For the medieval West African kingdoms of Mali and Songhai, the rise and fall of power involved conquest, warfare and patterns of trade. Competition for wealth and the desire for independence from more powerful kingdoms shaped West African societies.
The empire of Mali endured from the early 13th century to the late 15th century. Once a state inside of the Ghanaian empire, Mali rose to power when Ghana collapsed due to invading forces and internal conflicts. When Mali began to wane in power, one of its trade centers, Songhai, established its independence and soon rose to power in its place, becoming the largest kingdom in medieval West Africa, according to Annenberg Learner. Songhai collapsed at the end of the 16th century when Moroccan invaders were drawn by the riches in gold and salt and conquered Timbuktu.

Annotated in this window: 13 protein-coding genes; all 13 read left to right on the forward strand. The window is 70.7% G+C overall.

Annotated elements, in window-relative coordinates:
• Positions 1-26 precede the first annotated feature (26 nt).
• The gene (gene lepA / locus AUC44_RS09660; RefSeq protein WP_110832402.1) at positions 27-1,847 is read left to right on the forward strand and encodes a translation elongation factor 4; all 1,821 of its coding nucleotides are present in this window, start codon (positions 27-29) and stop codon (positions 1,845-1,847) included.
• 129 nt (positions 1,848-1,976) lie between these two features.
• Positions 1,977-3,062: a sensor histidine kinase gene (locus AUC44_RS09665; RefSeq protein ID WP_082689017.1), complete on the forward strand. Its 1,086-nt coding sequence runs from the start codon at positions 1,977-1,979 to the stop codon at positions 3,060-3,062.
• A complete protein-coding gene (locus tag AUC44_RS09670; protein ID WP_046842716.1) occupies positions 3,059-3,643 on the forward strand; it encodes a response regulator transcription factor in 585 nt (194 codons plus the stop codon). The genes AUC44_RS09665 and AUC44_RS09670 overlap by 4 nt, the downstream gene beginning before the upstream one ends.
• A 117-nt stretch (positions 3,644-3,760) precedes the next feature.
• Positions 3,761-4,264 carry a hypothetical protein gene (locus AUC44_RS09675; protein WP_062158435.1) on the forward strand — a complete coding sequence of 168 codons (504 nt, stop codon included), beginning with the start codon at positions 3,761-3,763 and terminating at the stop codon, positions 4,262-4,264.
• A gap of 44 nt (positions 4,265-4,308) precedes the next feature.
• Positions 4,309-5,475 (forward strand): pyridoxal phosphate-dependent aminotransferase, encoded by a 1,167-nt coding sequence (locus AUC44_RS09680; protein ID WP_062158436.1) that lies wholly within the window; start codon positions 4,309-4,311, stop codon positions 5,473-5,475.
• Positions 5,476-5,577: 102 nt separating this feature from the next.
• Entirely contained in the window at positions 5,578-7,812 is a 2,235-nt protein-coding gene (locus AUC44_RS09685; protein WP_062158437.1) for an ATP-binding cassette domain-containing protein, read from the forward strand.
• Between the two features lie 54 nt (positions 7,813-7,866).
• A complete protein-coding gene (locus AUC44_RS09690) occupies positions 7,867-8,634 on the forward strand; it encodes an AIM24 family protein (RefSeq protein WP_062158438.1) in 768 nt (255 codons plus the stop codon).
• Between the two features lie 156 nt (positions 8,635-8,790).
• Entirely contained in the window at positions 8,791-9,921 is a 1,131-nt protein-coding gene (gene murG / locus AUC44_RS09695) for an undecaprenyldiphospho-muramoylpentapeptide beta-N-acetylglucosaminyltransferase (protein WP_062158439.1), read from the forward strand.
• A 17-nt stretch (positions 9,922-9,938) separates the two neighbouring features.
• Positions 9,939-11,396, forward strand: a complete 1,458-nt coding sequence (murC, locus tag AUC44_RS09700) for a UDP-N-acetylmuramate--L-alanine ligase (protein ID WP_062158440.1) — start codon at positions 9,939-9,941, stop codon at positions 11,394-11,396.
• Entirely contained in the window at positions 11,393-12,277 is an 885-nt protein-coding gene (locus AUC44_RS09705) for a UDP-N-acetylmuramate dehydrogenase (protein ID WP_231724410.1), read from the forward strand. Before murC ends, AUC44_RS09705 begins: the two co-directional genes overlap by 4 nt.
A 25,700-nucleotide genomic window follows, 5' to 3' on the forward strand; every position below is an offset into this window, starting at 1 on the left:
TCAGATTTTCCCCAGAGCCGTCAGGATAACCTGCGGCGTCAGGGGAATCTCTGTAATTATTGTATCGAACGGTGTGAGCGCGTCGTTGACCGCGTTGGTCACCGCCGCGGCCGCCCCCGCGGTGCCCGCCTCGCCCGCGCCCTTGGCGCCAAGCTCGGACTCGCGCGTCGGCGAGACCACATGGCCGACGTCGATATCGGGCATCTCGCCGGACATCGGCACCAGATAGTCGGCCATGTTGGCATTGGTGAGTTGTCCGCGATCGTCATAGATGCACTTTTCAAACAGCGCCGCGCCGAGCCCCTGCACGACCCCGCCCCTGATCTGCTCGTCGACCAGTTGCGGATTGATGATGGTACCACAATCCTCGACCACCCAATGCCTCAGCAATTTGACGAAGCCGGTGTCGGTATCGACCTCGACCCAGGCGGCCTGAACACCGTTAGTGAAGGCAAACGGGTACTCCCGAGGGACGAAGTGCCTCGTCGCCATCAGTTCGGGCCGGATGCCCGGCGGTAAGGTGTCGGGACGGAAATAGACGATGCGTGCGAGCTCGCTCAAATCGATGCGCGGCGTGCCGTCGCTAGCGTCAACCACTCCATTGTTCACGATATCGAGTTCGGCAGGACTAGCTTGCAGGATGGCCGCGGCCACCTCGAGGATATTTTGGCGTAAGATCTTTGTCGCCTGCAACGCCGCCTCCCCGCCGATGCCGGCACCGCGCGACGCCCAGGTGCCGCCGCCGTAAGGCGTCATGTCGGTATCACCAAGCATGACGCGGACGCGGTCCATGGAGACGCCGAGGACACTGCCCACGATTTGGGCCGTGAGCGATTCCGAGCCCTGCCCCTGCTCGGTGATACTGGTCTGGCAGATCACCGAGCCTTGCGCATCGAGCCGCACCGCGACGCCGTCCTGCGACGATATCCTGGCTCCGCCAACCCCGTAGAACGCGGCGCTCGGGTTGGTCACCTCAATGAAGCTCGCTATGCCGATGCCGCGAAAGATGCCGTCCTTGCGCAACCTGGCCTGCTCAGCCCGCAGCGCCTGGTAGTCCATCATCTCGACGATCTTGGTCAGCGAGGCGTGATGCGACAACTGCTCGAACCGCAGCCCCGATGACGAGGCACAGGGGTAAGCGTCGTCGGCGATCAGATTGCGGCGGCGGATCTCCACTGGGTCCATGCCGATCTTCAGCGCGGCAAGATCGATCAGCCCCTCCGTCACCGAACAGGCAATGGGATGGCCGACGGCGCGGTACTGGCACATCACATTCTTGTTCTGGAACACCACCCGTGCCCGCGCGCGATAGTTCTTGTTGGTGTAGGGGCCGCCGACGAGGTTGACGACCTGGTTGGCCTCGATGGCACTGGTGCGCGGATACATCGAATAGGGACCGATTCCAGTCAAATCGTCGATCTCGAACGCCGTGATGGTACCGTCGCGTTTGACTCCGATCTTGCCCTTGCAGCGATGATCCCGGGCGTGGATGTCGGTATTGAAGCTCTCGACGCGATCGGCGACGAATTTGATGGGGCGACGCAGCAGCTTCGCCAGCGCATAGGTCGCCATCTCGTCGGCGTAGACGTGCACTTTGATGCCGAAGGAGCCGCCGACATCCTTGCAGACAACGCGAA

Trade heavily influenced the development of West African kingdoms. Long-distance trade increased wealth, which was used to build bigger kingdoms. To protect these kingdoms, bigger armies were amassed. In Songhai, under some rulers the armies were composed of slaves. According to South African History Online, the slave trade, both within Africa and with the Portuguese, played an important role in building kingdoms, as slave labor was relied upon to perform most of the heavy work and to provide agricultural labor that helped feed the growing populations.